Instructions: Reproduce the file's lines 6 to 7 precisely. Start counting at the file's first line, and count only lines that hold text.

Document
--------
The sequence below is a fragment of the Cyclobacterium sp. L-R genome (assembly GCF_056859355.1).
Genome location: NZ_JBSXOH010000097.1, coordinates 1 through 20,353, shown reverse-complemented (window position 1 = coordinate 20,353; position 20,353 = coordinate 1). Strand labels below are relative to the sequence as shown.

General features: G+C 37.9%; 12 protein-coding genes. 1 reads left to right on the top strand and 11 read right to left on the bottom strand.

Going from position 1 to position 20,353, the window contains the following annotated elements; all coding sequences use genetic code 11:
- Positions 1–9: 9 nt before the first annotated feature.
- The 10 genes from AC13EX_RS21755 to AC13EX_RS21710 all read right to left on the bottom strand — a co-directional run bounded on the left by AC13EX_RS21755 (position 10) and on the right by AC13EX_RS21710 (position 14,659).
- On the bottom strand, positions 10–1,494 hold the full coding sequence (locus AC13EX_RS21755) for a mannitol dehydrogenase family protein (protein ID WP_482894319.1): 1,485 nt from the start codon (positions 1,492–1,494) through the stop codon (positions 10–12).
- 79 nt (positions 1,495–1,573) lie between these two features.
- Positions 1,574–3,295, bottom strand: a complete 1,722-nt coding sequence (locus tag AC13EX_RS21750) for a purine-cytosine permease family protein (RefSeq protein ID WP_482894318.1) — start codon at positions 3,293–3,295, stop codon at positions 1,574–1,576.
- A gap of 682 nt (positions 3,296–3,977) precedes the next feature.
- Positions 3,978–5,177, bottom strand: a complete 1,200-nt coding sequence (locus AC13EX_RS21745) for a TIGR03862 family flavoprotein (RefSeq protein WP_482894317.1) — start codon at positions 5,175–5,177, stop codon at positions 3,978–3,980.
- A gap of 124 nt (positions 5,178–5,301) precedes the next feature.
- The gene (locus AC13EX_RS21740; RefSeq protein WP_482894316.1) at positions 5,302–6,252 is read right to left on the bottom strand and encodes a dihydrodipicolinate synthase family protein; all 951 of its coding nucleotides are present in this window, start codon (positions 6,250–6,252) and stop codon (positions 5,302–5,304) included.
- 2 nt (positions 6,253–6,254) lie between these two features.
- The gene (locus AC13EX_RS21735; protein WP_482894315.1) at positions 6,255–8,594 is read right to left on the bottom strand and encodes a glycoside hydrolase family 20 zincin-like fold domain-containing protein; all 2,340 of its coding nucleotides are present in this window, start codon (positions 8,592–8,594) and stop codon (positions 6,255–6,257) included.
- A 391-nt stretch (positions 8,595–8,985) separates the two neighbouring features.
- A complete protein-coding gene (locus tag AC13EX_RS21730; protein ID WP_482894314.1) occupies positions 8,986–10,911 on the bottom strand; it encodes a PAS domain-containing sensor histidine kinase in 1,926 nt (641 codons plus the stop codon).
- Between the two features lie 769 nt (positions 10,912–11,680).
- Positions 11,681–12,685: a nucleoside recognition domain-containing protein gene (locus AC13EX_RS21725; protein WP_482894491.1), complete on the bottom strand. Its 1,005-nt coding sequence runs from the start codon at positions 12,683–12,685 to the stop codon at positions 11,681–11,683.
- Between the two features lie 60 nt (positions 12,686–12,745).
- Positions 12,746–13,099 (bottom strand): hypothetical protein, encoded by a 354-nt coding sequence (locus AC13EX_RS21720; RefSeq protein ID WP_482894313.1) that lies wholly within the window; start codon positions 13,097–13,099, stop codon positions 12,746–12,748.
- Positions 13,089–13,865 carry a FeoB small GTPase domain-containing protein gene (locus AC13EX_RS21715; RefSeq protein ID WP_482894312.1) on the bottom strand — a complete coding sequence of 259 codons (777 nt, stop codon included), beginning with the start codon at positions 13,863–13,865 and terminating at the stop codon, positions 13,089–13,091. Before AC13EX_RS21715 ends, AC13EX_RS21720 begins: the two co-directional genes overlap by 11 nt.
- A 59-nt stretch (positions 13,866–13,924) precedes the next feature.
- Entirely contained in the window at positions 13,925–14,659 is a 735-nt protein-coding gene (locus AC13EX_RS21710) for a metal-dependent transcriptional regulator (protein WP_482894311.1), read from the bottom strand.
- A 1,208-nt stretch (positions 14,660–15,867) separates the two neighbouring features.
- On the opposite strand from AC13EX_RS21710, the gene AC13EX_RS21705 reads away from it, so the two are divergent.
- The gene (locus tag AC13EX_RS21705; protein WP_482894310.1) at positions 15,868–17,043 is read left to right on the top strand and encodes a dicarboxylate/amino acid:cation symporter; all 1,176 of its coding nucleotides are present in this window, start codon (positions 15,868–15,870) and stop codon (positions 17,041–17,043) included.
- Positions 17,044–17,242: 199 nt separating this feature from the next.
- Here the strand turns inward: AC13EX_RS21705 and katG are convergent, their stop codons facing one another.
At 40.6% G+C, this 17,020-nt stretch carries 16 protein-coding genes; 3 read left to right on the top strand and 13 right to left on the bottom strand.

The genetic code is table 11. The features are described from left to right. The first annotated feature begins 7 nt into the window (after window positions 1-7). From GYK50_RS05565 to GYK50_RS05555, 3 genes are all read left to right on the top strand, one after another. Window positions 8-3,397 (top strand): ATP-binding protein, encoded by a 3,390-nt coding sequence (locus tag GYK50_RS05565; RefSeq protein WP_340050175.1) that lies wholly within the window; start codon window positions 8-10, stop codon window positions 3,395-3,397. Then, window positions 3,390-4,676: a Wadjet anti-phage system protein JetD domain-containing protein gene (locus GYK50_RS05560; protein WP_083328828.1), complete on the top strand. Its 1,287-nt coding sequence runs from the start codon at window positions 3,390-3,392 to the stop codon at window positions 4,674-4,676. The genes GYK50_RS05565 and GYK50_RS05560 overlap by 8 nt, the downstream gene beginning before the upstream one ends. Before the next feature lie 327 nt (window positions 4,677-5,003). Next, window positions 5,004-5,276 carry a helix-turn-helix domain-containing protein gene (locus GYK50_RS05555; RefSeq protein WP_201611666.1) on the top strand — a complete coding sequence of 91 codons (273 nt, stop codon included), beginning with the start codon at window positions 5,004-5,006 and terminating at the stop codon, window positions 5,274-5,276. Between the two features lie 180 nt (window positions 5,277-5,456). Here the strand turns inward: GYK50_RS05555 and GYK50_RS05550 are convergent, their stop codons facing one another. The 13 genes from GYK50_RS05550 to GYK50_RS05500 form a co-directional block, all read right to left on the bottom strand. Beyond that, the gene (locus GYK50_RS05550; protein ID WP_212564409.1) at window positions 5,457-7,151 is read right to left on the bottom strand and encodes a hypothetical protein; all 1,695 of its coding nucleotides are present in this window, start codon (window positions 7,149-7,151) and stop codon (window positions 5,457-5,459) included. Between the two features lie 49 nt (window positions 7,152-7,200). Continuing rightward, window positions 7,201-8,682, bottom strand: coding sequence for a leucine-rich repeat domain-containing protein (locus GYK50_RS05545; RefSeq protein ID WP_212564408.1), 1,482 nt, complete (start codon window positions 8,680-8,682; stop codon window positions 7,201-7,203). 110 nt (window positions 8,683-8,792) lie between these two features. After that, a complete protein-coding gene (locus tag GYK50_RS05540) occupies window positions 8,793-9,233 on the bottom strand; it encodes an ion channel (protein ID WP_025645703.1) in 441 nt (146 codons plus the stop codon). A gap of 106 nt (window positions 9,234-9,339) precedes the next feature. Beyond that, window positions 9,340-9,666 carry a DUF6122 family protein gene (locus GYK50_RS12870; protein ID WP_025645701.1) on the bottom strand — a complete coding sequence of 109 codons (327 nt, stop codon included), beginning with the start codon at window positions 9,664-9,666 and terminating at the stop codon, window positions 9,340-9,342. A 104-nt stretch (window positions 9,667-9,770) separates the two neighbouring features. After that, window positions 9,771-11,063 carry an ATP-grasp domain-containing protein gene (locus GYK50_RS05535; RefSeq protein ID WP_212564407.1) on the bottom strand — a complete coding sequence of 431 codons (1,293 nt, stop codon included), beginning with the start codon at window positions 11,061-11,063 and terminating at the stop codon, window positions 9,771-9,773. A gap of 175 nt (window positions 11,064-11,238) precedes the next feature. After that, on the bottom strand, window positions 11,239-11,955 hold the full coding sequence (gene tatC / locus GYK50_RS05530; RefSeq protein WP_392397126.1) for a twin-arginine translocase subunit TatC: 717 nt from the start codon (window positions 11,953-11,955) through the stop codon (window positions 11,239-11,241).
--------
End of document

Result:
- The 10 genes from AC13EX_RS21755 to AC13EX_RS21710 all read right to left on the bottom strand — a co-directional run bounded on the left by AC13EX_RS21755 (position 10) and on the right by AC13EX_RS21710 (position 14,659).
- On the bottom strand, positions 10–1,494 hold the full coding sequence (locus AC13EX_RS21755) for a mannitol dehydrogenase family protein (protein ID WP_482894319.1): 1,485 nt from the start codon (positions 1,492–1,494) through the stop codon (positions 10–12).